Running womanSilhouette of a running girl  – Exposure, coincidence and making your own luck

A silhouette can be a powerful graphic element in a photograph, but to work well it needs the right background so it can stand out and the right exposure to make it just dark enough. When we create silhouettes we reduce the scene we are photographing to just a collection of shapes, lines and edges, so we also need to be careful that they all interact well with each other and that they don’t overlap when they shouldn’t.

This is a picture I took one sunny morning on the pathway that leads to the north side of the Millennium Bridge in London. The sun was streaming between two buildings and creating a river of very bright light in the generally shady alleyway. What struck me at the time was the immense contrast between the area that was lit and that which wasn’t. As people walked to the bridge I could see that they were crossing from the two extremes – one minute light up by the sun and the next in the shadow of the building. By positioning myself at an angle to the path of the light I could get a view of the people in the shade while they were still passing part of the background that was still alight.

Pre-visualisation

Thinking about the shot I wanted I determined that I should expose for the light levels on the sunlit part of the wall, as this would render the shaded part of the scene very dark. Exposing for the shaded area would obviously render the lit wall very over exposed and much too bright. If I let the camera do its own thing it would have made shade just a little bit dark and the light area a bit too bright. You have to take control in this kind of situation, know what the camera is going to do, and then set your exposure yourself. For this shot I set the exposure about 2EV darker than the camera would have done – because I wanted the shade to be black and the wall to bit a fraction too dark so the colour of the brickwork would become saturated and powerful.

I had to wait for people to cross from the light into the shade to take the shot. The area in which they could be to make this work was actually pretty small – probably about six foot – and they needed to be a particular distance from that background wall to be framed nicely. What complicated things more is that to get a completely clean outline they would also need to have cleared the triangular shadow created by the smaller wall on the right of the frame. As you can guess, I had to wait some time to get a person in exactly the right spot – even though it is a very busy area.

The right person

I also needed the right person. Someone with a distinctive outline that would give visual clues to what they were carrying, where they were going or what sort of person they were. I shot a few business people – singles worked and pair became confused very easily – and everything depended on the pose they were in when they hit that exact spot where the picture would work.

I saw this girl running quickly towards the magic paving slab, and with fingers crossed pressed the shutter when she got there. And I was delighted when the preview arrived on the screen. Her pose couldn’t have been better had I posed her myself, and her feet landed perfectly to be in the shadow but without being lost in the darkness. She had just cleared the triangular shadow and there is a comfortable space in front of her for her to travel into before she hits the wall of darkness.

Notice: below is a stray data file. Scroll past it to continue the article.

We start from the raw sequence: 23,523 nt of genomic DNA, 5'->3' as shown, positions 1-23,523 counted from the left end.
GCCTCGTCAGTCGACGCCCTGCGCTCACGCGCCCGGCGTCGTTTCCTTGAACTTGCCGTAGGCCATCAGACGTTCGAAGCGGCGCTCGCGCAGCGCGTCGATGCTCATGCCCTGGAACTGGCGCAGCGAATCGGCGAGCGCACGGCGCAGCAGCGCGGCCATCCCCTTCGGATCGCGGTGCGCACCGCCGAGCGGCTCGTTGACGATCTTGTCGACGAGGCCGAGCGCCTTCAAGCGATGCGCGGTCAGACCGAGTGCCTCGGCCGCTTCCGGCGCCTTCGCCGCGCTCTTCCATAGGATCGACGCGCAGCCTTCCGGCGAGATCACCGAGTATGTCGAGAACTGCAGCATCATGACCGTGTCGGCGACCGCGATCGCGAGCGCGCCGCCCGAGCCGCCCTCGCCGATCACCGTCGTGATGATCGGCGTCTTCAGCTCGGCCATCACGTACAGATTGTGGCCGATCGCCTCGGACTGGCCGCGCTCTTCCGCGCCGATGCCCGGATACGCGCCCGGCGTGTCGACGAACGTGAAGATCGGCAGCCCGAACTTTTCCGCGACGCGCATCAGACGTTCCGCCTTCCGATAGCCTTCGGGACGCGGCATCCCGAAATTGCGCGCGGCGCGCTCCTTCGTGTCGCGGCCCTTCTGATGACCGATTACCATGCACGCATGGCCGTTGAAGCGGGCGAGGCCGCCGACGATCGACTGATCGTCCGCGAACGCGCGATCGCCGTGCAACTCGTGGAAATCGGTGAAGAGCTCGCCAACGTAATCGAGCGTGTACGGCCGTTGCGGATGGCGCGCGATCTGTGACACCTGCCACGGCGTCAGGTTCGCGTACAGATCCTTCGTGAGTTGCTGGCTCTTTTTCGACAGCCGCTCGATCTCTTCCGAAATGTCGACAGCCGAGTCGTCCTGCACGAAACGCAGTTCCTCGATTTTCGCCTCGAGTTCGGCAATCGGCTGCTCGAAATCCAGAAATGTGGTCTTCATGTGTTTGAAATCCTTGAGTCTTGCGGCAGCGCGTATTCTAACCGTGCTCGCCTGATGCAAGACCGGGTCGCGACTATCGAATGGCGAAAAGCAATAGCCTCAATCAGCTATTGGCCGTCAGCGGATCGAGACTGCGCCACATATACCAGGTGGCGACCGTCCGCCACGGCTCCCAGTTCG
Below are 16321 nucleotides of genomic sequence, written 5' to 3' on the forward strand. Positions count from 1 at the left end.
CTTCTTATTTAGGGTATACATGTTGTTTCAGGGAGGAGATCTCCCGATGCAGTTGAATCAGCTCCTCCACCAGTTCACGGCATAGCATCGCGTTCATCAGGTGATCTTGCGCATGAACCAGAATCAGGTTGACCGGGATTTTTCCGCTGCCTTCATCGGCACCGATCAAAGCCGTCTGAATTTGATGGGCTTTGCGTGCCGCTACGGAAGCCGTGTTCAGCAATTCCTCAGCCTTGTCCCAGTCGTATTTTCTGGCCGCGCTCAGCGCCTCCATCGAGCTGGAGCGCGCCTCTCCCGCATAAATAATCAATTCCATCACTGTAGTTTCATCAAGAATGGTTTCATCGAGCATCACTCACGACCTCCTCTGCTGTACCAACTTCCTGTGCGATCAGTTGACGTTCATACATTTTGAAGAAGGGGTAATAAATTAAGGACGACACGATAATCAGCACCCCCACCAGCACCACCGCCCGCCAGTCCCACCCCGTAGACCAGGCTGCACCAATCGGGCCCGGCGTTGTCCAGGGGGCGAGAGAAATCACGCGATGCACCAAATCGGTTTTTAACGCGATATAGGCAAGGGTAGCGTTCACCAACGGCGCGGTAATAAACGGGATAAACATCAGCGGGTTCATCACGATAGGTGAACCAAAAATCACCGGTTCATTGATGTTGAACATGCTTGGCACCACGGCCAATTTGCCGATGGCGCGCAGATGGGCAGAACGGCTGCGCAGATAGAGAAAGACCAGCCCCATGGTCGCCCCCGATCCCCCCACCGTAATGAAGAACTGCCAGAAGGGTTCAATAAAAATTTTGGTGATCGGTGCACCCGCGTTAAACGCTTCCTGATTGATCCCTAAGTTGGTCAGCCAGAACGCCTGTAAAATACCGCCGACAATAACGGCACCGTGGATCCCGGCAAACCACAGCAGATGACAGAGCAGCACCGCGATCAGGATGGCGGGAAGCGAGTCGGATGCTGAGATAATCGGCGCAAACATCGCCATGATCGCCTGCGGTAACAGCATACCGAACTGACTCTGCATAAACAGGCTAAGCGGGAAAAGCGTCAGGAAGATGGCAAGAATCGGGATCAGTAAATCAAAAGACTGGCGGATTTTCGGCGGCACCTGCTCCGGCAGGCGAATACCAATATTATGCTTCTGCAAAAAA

Coincidences

The picture works because of all the coincidences that came together to make the shot. The position of the girl and her pose, and well as the position of the sun and the type of the light – I shot again the next day in overcast conditions to show how reliant the success was on the exact weather at the time.

That everything came together was a stroke of luck, but it was luck I waited for and luck I helped to make for myself. I spotted the potential and waited for the right person to be in the right position. That person may not have come along at all, but I did what I could and hoped for the best – and it happened. A fisherman will put himself in the best spot on a good river and use the right bait, but only luck will bring the fish, and it’s the same with this kind of shot. This fish just happened to have its hair up and trainers on!

Samsung NX20 with 30mm lens.

You could shoot pictures like this too. Find out how on one of my photography workshops.

See me on Facebook at www.facebook.com/demolder
Follow me on Twitter at @damiendemolder

Damien Demolder street photography

 

 

 

 

Multi-coloured artificial light for atmosphere – white balance and metering

Man at the bottom of Tower 42 in London, in the morning

artificial light for atmosphere –
white balance and metering

You don’t have to travel to the city to come across a wide range of different coloured artificial light sources, or to make the most of the multi-coloured displays they put on for the photographer. Unless you live in the middle of a field with no electricity in your hut, and no fire either, you will come across artificial light every day. These are lights such as street lights, the neon of the chip shop window, the warm glow of a domestic bulb or the green fluorescents on the office floor.  Your camera will render their illumination in different hues, and they play a very large part in your emotional response to the night or the place. In fact, there won’t be a night where an artificial light source doesn’t cast it orange, yellow, green or cool blue rays upon you, the sky or the place you happen to be.